Depending on how much RAM the micro-controller has, you could build a function into the chip that translates the text into a binary stream using a lookup table--for instance, 111111010011100 for the letter P, as in the example earlier. Such a table would use only around 52 bytes or so (2 bytes per letter times 26 letters). Or translation could be done offline and the stream hard-coded into the chip at programming time.
The following is some pseudo-code that should give a fair idea of how the components interact with each other.

Typedef COLUMN = a byte

pin1 = GO signal
pin2 = wheel encoder
pin3-7 = solenoids
COLUMN the_text_array[# of letters] = convert_text("THE MESSAGE TO PRINT")

   if(GO signal ON)      //If it gets the GO signal, the loop
      timer + 1          //must run 5 times with the signal ON
   if(GO signal OFF)     //before it will GO.  This prevents false signals
      timer = 0           
   if(timer > 5){
      for(i = 1 to # of letters){
         for(j = 1 to 3){           //The number of columns in a letter
            col = read_next_column(the_text_array)     
            paint_column(col)       //writes the bits to pins 3 thru 7
            wait (for encoder click)
         all pins OFF                  //puts a space between letters
         wait (for encoder click)
________________________Signal from Controller: (i.e., GO!)

The principle of the RF Modules is simple, when the transmitter is turned 'on', the receiver goes 'on'.  These are available in pairs of varying degrees of quality.  For our purposes, even something as simple as a cordless doorbell system will suffice.  Mount the transmitter on the radio controller with a button to turn it 'on'.  Mount the receiver on the vehicle with the signal pin attached to pin1 on the microcontroller.  The microcontroller will wait for this pin to go 'on' and then write its message.


There's no need to run out and buy a 600-degree optical encoder for this. All we need is a standard LED and phototransistor pairing. There are two standard ways of implementing these as an encoder. In one version, the principle works like thus: When the LED light hits the phototransistor, it is ON. When something is stuck in between them, it is OFF. All we do is attach a pinwheel divided at 15 degree intervals to the axle of one of the wheels and have it pass through the center of the pairing. This is where the 'clicks', described earlier, originate. Each space in the pinwheel causes one click in the phototransistor. The signal from the transistor is then passed on to pin2 of the micro controller.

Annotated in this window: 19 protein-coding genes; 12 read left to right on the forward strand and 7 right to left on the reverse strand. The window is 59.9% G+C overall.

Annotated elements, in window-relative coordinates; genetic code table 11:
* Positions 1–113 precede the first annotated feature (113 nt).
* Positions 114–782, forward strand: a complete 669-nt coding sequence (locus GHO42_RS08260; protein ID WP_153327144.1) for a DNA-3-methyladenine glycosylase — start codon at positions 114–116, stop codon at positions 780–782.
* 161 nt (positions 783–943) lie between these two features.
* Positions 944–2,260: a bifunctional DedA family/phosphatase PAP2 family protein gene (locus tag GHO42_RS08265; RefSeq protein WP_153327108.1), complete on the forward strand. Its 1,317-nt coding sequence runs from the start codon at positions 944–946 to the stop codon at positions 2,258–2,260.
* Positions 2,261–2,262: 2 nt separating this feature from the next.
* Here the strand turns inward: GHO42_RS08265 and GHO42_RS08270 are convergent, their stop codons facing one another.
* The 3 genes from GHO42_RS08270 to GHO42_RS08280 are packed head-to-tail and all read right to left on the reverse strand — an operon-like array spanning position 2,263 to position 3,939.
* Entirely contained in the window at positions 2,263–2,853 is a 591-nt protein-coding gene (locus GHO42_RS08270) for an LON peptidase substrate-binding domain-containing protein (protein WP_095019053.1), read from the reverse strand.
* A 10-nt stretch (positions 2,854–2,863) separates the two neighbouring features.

In another variation on the same theme, the LED/phototransistor pair are pointed at a black and white pinwheel (potentially the wheel hub). The light from the LED reflects off the white parts and triggers the phototransistor, sending it into an ON state. The light is absorbed by the black sections, sending it into an OFF state.
Body of Vehicle/Chassis
Anything more than a cursory description would be impossible here without the use of mechanical drawings or photographs (see photographs). The basic idea is that we have a rack holding each of the 5 spray cans in a snug manner. The cans are mounted leaning slightly off verticle on the rear of the vehicle with their tips pointed roughly 3 inches from the ground. The solenoids are mounted horizontally under the spray cans.  The chassis can be made out of a sheet of lightweight plastic or aluminum with plastic or aluminum supports.

Solenoid->Spray-can mechanism:

Mechanically speaking, this portion will be the most difficult to construct and will require a lot of kludging to get it right. What we've got is a row of five spray-cans standing vertically and another row of five solenoids that must use their 'pulling' motion to actuate the spray cans.  The solenoids are arranged so that they are facing (plungers toward) the spray nozzles, aligned with the nozzle center.  The solenoid plungers must be connected to the spray can tips in a manner that allows for some pivoting.  Every effort should be made to minimize any amount of friction here.


The intentions of this article are two-fold. First, it presents one concrete example of how a robotic objector can be built to be useful to resistant forces. Second, it should open up critical discussion of the value, implications, and design of these tools. Several prototypes are already in the construction phase of development and collective discourse can only enhance the process.